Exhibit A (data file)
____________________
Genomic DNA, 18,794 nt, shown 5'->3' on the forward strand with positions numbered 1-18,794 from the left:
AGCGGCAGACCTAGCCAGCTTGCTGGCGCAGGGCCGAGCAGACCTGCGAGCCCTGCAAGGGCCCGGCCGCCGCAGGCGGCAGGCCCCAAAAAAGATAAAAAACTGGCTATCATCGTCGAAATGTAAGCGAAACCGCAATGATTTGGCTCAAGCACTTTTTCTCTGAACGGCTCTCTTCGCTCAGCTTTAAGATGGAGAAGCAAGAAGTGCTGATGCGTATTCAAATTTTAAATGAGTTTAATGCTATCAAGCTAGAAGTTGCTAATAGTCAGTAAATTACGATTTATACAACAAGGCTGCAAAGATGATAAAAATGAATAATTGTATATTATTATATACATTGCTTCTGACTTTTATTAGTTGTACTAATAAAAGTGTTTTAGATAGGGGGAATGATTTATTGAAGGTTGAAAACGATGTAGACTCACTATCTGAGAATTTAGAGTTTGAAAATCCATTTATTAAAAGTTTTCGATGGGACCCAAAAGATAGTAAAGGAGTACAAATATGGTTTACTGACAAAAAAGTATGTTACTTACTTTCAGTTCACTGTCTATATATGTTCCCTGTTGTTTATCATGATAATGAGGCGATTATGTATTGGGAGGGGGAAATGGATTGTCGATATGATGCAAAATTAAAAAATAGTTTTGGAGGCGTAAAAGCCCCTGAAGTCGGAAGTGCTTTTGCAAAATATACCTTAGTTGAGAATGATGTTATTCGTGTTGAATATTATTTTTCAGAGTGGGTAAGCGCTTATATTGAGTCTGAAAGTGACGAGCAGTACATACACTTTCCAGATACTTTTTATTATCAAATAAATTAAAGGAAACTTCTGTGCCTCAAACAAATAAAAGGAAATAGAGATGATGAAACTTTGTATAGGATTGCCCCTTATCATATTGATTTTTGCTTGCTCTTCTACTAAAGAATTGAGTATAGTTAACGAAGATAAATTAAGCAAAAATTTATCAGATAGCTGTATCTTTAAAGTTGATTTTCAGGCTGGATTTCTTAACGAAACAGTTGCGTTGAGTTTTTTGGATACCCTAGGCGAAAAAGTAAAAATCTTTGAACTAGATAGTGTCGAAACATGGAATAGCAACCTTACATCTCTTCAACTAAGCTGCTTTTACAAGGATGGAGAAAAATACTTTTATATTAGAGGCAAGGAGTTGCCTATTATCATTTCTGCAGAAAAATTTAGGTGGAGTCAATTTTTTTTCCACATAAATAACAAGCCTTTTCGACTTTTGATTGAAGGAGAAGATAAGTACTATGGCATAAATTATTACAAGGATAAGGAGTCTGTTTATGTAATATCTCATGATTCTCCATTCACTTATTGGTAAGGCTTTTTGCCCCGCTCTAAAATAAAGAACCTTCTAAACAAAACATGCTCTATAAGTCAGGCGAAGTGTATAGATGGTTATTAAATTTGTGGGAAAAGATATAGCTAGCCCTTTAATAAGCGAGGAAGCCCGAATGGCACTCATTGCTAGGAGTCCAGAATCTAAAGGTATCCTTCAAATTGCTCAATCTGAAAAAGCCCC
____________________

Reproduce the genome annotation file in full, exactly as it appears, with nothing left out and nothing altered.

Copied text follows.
Genomic DNA, 18,794 nt, shown 5'->3' on the forward strand with positions numbered 1-18,794 from the left:
AGCGGCAGACCTAGCCAGCTTGCTGGCGCAGGGCCGAGCAGACCTGCGAGCCCTGCAAGGGCCCGGCCGCCGCAGGCGGCAGGCCCCAAAAAAGATAAAAAACTGGCTATCATCGTCGAAATGTAAGCGAAACCGCAATGATTTGGCTCAAGCACTTTTTCTCTGAACGGCTCTCTTCGCTCAGCTTTAAGATGGAGAAGCAAGAAGTGCTGATGCGTATTCAAATTTTAAATGAGTTTAATGCTATCAAGCTAGAAGTTGCTAATAGTCAGTAAATTACGATTTATACAACAAGGCTGCAAAGATGATAAAAATGAATAATTGTATATTATTATATACATTGCTTCTGACTTTTATTAGTTGTACTAATAAAAGTGTTTTAGATAGGGGGAATGATTTATTGAAGGTTGAAAACGATGTAGACTCACTATCTGAGAATTTAGAGTTTGAAAATCCATTTATTAAAAGTTTTCGATGGGACCCAAAAGATAGTAAAGGAGTACAAATATGGTTTACTGACAAAAAAGTATGTTACTTACTTTCAGTTCACTGTCTATATATGTTCCCTGTTGTTTATCATGATAATGAGGCGATTATGTATTGGGAGGGGGAAATGGATTGTCGATATGATGCAAAATTAAAAAATAGTTTTGGAGGCGTAAAAGCCCCTGAAGTCGGAAGTGCTTTTGCAAAATATACCTTAGTTGAGAATGATGTTATTCGTGTTGAATATTATTTTTCAGAGTGGGTAAGCGCTTATATTGAGTCTGAAAGTGACGAGCAGTACATACACTTTCCAGATACTTTTTATTATCAAATAAATTAAAGGAAACTTCTGTGCCTCAAACAAATAAAAGGAAATAGAGATGATGAAACTTTGTATAGGATTGCCCCTTATCATATTGATTTTTGCTTGCTCTTCTACTAAAGAATTGAGTATAGTTAACGAAGATAAATTAAGCAAAAATTTATCAGATAGCTGTATCTTTAAAGTTGATTTTCAGGCTGGATTTCTTAACGAAACAGTTGCGTTGAGTTTTTTGGATACCCTAGGCGAAAAAGTAAAAATCTTTGAACTAGATAGTGTCGAAACATGGAATAGCAACCTTACATCTCTTCAACTAAGCTGCTTTTACAAGGATGGAGAAAAATACTTTTATATTAGAGGCAAGGAGTTGCCTATTATCATTTCTGCAGAAAAATTTAGGTGGAGTCAATTTTTTTTCCACATAAATAACAAGCCTTTTCGACTTTTGATTGAAGGAGAAGATAAGTACTATGGCATAAATTATTACAAGGATAAGGAGTCTGTTTATGTAATATCTCATGATTCTCCATTCACTTATTGGTAAGGCTTTTTGCCCCGCTCTAAAATAAAGAACCTTCTAAACAAAACATGCTCTATAAGTCAGGCGAAGTGTATAGATGGTTATTAAATTTGTGGGAAAAGATATAGCTAGCCCTTTAATAAGCGAGGAAGCCCGAATGGCACTCATTGCTAGGAGTCCAGAATCTAAAGGTATCCTTCAAATTGCTCAATCTGAAAAAGCCCC